Fraction ruptured compartmentFraction connected compartment
1 (=25%)0 (=0%)
2 (=50%)1 (=25%)
3 (=75%)2 (=50%)
4 (=100%)3 (=75%)
4 (=100%)4 (=100%)

The last row is added because the filling should always end up with all flooded compartments filled to their final levels.


And with a delay≥4:

Fraction ruptured compartmentFraction connected compartment
1 (=25%)0 (=0%)
2 (=50%)0 (=0%)
3 (=75%)0 (=0%)
4 (=100%)0 (=0%)
4 (=100%)1 (=25%)
4 (=100%)2 (=50%)
4 (=100%)3 (=75%)
4 (=100%)4 (=100%)


This was an example of a single connection between two compartments. But also cascaded connections are supported by nature, take for instance this configuration of three compartments and two connections (with each a delay of 1):

flooding_frac1.png
Three serially connected compartments
Fraction comp1 Fraction comp2 Fraction comp3
1 0 0
2 1 0
3 2 1
4 3 2
4 4 3
4 5 4


Also more complicated topologies are allowed. The delay factors for the different paths might contradict, but that poses not a real dilemma, because the smallest fraction determines the actual flooding, which is a sound logical consequence of the underlying assumptions. For example this case:

flooding_frac2.png
Four connected compartments
Fraction comp1 Fraction comp2 Fraction comp3 Fraction comp4
1 0 0 0
2 1 1 1
3 2 2 2
4 3 3 3
4 4 4 4


Delay factors are given for each pipe segment (which is a connection between two joints or compartments, without any branch inbetween). That enables a pipe topology and delay factors such as:

flooding_frac3.png
Many connected compartments, with varying delay factors

Which will lead to eleven different stages of flooding (including the final stage).
That's the basic idea. And how realistic will modelling method be? Just as realistic as the whole presumption of fixed percentages of flooding, as imposed by all major damage stability rules. For added flexibility PIAS goes one step further, by allowing multiple (to a maximum of three) delay factors per pipe segment. In most cases a single delay factor will suffice, but even more complex scenarios than presented in this section can be modelled with combinations of factors.

Finally, a remark on the percentages of flooding as used in the examples of this section. As demontration, multiples of 25% have been used, but you will certainly be aware that in PIAS the number of intermediate stages of flooding is user-defined, as well as the percentage of each stage. So, where we have used multiples of 25% here, in reality for this percentage the user-defined flooding percentages will be applied.

In time domain

This functionality will be released about mid-2021. This manual section is still to be elaborated.

Hydrodynamic parameters from pipes and piping systems

The piping geometry and connectivity can be defined in combination with the internal (i.e. compartment) geometry, with module Layout. This is discussed in Pipe lines and piping systems. In order to keep data of the same categories as much together as possible, the flow-related choices and parameters will be discussed in this section.

Fluid flow resistance factors

Frictional resistance from pipes lines

Frictional resistance through pipes is in the essence a complex issue. In practice, however, there are a number of practical methods and parameters in use, and in PIAS we have chosen to implement some of them:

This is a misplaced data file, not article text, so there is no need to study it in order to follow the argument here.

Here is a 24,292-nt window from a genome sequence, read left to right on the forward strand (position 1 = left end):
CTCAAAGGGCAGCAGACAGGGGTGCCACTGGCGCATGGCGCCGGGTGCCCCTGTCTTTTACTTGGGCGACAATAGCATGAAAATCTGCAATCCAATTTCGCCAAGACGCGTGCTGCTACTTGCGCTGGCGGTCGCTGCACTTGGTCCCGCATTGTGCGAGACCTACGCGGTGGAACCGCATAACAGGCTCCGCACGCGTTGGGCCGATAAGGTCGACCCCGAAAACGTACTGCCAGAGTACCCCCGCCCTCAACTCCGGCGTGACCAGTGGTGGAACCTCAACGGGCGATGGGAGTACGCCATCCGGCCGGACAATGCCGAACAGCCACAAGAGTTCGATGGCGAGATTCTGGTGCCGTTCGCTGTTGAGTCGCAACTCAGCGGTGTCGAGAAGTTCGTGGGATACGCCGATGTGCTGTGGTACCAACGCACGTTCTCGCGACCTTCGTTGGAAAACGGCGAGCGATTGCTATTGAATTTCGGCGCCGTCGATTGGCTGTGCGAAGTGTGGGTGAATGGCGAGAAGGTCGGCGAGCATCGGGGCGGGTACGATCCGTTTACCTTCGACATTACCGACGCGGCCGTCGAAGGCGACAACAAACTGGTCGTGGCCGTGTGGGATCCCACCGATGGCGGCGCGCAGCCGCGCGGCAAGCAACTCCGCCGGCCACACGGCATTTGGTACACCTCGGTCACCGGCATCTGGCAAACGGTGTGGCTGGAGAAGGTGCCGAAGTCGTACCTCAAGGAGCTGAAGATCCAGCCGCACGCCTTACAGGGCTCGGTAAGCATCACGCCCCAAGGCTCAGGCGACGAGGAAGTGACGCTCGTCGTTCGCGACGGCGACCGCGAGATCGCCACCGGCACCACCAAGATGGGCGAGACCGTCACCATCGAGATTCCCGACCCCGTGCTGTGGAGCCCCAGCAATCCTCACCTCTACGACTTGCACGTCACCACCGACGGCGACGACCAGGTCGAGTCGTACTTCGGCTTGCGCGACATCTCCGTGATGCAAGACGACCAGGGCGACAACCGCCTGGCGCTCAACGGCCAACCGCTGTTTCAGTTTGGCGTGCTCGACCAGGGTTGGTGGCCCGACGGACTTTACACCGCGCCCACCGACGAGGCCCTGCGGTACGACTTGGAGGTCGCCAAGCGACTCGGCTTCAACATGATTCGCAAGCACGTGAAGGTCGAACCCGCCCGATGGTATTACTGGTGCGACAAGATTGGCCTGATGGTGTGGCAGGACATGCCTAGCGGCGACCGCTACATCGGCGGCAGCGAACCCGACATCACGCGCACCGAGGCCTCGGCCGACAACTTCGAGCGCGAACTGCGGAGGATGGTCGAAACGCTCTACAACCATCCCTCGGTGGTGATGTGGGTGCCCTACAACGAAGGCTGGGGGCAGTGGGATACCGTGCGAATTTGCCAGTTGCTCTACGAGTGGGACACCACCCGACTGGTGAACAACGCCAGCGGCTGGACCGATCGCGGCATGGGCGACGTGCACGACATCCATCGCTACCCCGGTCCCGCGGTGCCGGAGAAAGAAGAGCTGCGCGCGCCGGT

• The (cross-sectional) shape. Choice of round or square, the most common shapes.
  • The cross-sectional dimension. If round then diameter, of square then edgelength. In meters, as commonly used in PIAS.
  • The (dimensionless) resistance coefficient. Three common methods are implemented in PIAS:
    • According to IMO resolution MSC.362(92), where the frictional resistance per meter length is 0.02 ÷ hydraulic diameter.
    • With a user-specified Darcy-Weisbach coefficient, where the frictional resistance per meter of length is that coefficient ÷ hydraulic diameter.
    • With a user-specified resistance coefficient per meter of length.

Fluid outlet energy loss

The resistance of fluid flowing through a pipe consists of two components. One is the frictional resistance, and the other one is due to the energy loss of the fluid outflow at the pipe outlet. The latter one simply follows from the fact that the fluid travels with some velocity through the pipe, and hence carries kinetic energy. After outflow (into a reservoir, or into the open air) that velocity vanishes, so the energy content also has gone. This is inevitable, also in a frictionless world. This phenomenon should be included — once, not twice. Unfortunately the different IMO regulations are not consistent in this respect. There are three IMO regulations involved, res. A266 (1973), MSC. 245(83) (2007) and MSC. 362(92) (2013). In A266 and 362 this outflow loss is included implicitly, while in 245 a energy loss factor should be included explicitly, in combination with frictional resistance coefficients of the piping configuration.

PIAS offers you this choice. It can be given in a user setting, in Layout, labelled ‘Processing of outlet losses’ (please see General piping settings), with binary choice ‘Explicitly user-defined by means of resistance coefficients’ or ‘Implicitly taken into account’. Please ascertain to set this switch in accordance with the resistance coefficients you assign to the pipe line components, and with this background in mind: